As discussed earlier, the actual possession of property by a person other than the seller also operates as notices of title. So the purchaser should invariably inspect the property and ascertain that it is in possession of the seller or the occupant will vacate the property before registration and the seller has every right to get it vacated. There are various instances, where properties are leased, but lease deeds are not registered. Specific Relief Act 1963, under Section 19 also recognizes the possession as a notice.

It is the duty of the purchaser to make out the clear marketable title of the property. The advocate of the purchaser has to trace out from various sources any pending litigation. Proper enquires should also be made as to the claims of dependents under Hindu Adoption and Maintenance Act 1956.

Public Notice:

After exhausting all the means referred, the purchases should also give a public notice of his intention to purchase the property and call for any objections from any persons having claim over the property. There may be subsisting encumbrance, which are not registered and which cannot discovered like prior agreement to sell which is not registered. So a public notice is necessary. The purchaser may publish the notice generally after sale agreement is executed. The notice has to be published in two dailies one in English and another in local language, which have wide circulation in the area where property is situated.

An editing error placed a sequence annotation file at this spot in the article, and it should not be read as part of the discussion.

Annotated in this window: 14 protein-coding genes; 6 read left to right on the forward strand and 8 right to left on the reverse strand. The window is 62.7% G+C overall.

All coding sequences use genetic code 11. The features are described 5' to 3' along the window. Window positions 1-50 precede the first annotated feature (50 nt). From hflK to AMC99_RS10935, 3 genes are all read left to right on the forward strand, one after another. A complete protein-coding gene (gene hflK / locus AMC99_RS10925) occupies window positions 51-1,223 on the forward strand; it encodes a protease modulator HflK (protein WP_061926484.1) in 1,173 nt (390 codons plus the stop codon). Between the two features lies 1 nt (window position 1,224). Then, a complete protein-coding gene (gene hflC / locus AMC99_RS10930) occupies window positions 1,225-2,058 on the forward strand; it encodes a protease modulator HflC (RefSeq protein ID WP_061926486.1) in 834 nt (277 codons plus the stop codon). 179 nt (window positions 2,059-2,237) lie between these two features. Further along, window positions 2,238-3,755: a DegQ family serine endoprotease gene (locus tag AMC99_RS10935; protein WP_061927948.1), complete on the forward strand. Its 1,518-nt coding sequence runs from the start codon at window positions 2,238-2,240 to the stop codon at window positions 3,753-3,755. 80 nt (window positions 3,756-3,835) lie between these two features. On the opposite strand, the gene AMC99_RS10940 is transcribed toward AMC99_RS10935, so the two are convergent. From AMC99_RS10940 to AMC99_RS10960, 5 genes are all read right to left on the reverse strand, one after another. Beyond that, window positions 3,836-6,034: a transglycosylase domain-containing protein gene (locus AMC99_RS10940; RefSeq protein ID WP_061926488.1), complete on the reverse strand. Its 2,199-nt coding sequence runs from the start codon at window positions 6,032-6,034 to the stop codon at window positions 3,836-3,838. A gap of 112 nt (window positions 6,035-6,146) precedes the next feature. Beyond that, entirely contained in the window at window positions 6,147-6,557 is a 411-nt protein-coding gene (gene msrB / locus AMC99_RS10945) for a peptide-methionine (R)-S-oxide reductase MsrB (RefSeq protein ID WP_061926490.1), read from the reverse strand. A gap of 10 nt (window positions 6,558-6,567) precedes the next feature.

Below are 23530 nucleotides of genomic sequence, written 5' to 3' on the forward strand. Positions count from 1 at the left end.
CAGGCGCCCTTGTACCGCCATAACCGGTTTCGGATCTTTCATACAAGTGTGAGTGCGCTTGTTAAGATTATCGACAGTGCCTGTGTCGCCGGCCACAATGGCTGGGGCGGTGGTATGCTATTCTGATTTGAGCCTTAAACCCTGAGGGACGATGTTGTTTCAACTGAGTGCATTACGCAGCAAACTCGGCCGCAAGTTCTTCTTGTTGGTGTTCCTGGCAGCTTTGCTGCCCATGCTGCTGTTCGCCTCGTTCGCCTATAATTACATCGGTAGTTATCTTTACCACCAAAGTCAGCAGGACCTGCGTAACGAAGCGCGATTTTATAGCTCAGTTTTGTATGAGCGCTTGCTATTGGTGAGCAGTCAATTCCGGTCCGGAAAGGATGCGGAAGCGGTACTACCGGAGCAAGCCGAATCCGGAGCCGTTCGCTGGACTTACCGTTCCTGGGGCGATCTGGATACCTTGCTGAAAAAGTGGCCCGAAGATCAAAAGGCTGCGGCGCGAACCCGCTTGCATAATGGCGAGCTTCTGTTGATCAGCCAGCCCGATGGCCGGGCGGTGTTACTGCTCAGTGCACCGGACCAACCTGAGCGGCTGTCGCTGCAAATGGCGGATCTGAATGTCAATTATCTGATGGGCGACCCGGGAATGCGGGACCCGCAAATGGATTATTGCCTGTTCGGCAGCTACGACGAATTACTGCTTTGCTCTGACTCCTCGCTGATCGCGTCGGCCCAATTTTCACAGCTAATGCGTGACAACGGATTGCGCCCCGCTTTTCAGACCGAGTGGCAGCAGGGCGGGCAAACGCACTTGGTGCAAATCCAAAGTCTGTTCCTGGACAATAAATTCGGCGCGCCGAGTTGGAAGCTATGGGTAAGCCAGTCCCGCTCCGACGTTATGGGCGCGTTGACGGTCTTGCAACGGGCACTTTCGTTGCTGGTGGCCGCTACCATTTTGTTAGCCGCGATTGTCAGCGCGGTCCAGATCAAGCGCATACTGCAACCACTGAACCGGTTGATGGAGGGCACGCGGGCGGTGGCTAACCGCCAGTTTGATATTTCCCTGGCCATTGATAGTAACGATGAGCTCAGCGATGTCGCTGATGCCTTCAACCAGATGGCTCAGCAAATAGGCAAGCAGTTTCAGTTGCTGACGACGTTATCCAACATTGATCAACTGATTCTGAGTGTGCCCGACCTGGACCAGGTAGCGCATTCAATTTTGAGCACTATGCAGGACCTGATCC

A notice is an announcement or information, sometimes works as caution. The notices prescribed under various Acts, have definite language and form. In most of other cases there is no hard and fast rule about forms. The requirements of a notice are it, must be certain clear with definite information to bound the party who issues notices and to enable the other to act upon it.

The notice contains the intention of the purchaser to purchase the property; the execution of the sale agreement and also the description and detailed schedule of the proposed property. The notice should invite people having interest in the property to file objections, if any, with documentary evidence, with the purchaser or his advocate within a stipulated time.

The notice should also state that in case no objections are received within the stipulated time, the sale process will continue treating the property as unencumbered and no objections will be entertained thereafter.

Notice to the public is only a precautionary measure and it is not binding on any one having interest in the property. They may ignore the notice and many might not see the notice at all. The public notice serves as a notice to the general public that `the purchaser is a bonafide purchaser of the property. Interested parties may prefer to lodge objections within the stipulated time.

Objections received may be verified along with the document in possession of such people claming interest to ascertain genuineness. Based on quality of interest/the proforma of the notices should be verified by the purchaser’s advocate. Any advocate though well experienced in tracing the title cannot make out any prior agreement, any mortgage by way of deposit of title deeds, pending cases. Public notice may help the purchaser if there is any claimant for the property. If any claimant fails objections the purchaser may request the seller to solve the problem before completing the sale process or may cancel the deal.